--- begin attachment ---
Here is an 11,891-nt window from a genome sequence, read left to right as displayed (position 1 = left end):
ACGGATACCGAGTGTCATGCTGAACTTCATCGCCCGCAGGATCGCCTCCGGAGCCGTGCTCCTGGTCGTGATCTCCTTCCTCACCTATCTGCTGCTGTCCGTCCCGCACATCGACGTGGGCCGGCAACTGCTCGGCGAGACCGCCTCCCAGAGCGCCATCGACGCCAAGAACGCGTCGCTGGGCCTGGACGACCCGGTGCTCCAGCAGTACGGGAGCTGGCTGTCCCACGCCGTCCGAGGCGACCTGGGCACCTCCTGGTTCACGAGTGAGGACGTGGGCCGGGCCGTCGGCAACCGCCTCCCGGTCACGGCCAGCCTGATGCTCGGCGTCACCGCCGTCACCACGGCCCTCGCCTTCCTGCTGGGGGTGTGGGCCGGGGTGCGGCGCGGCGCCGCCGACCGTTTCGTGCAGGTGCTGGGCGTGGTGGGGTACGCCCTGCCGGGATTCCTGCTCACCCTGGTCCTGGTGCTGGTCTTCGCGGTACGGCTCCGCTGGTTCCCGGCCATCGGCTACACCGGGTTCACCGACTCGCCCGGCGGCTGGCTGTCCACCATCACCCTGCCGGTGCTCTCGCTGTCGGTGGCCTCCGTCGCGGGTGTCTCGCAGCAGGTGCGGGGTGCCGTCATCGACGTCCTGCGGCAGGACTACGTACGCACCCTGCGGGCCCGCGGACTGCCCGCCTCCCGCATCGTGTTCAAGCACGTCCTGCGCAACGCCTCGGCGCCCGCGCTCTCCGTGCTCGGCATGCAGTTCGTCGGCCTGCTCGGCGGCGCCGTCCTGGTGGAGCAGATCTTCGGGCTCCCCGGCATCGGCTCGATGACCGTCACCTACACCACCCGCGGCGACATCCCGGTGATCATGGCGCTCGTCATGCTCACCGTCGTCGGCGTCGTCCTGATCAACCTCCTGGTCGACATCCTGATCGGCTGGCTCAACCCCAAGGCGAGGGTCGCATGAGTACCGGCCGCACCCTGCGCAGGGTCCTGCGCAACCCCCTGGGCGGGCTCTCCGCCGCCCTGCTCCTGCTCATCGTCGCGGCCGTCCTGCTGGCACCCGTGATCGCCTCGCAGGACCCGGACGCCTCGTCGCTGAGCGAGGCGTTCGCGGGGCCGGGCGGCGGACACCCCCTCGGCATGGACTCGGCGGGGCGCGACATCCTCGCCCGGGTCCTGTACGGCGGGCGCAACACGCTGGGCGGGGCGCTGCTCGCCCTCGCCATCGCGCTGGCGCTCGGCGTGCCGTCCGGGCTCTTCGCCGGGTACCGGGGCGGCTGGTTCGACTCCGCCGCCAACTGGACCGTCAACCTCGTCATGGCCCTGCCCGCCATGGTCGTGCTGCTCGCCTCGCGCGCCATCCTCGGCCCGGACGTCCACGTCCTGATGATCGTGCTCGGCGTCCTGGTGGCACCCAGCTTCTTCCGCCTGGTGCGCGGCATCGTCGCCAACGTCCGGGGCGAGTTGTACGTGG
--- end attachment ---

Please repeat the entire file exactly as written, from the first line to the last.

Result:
Here is an 11,891-nt window from a genome sequence, read left to right as displayed (position 1 = left end):
ACGGATACCGAGTGTCATGCTGAACTTCATCGCCCGCAGGATCGCCTCCGGAGCCGTGCTCCTGGTCGTGATCTCCTTCCTCACCTATCTGCTGCTGTCCGTCCCGCACATCGACGTGGGCCGGCAACTGCTCGGCGAGACCGCCTCCCAGAGCGCCATCGACGCCAAGAACGCGTCGCTGGGCCTGGACGACCCGGTGCTCCAGCAGTACGGGAGCTGGCTGTCCCACGCCGTCCGAGGCGACCTGGGCACCTCCTGGTTCACGAGTGAGGACGTGGGCCGGGCCGTCGGCAACCGCCTCCCGGTCACGGCCAGCCTGATGCTCGGCGTCACCGCCGTCACCACGGCCCTCGCCTTCCTGCTGGGGGTGTGGGCCGGGGTGCGGCGCGGCGCCGCCGACCGTTTCGTGCAGGTGCTGGGCGTGGTGGGGTACGCCCTGCCGGGATTCCTGCTCACCCTGGTCCTGGTGCTGGTCTTCGCGGTACGGCTCCGCTGGTTCCCGGCCATCGGCTACACCGGGTTCACCGACTCGCCCGGCGGCTGGCTGTCCACCATCACCCTGCCGGTGCTCTCGCTGTCGGTGGCCTCCGTCGCGGGTGTCTCGCAGCAGGTGCGGGGTGCCGTCATCGACGTCCTGCGGCAGGACTACGTACGCACCCTGCGGGCCCGCGGACTGCCCGCCTCCCGCATCGTGTTCAAGCACGTCCTGCGCAACGCCTCGGCGCCCGCGCTCTCCGTGCTCGGCATGCAGTTCGTCGGCCTGCTCGGCGGCGCCGTCCTGGTGGAGCAGATCTTCGGGCTCCCCGGCATCGGCTCGATGACCGTCACCTACACCACCCGCGGCGACATCCCGGTGATCATGGCGCTCGTCATGCTCACCGTCGTCGGCGTCGTCCTGATCAACCTCCTGGTCGACATCCTGATCGGCTGGCTCAACCCCAAGGCGAGGGTCGCATGAGTACCGGCCGCACCCTGCGCAGGGTCCTGCGCAACCCCCTGGGCGGGCTCTCCGCCGCCCTGCTCCTGCTCATCGTCGCGGCCGTCCTGCTGGCACCCGTGATCGCCTCGCAGGACCCGGACGCCTCGTCGCTGAGCGAGGCGTTCGCGGGGCCGGGCGGCGGACACCCCCTCGGCATGGACTCGGCGGGGCGCGACATCCTCGCCCGGGTCCTGTACGGCGGGCGCAACACGCTGGGCGGGGCGCTGCTCGCCCTCGCCATCGCGCTGGCGCTCGGCGTGCCGTCCGGGCTCTTCGCCGGGTACCGGGGCGGCTGGTTCGACTCCGCCGCCAACTGGACCGTCAACCTCGTCATGGCCCTGCCCGCCATGGTCGTGCTGCTCGCCTCGCGCGCCATCCTCGGCCCGGACGTCCACGTCCTGATGATCGTGCTCGGCGTCCTGGTGGCACCCAGCTTCTTCCGCCTGGTGCGCGGCATCGTCGCCAACGTCCGGGGCGAGTTGTACGTGG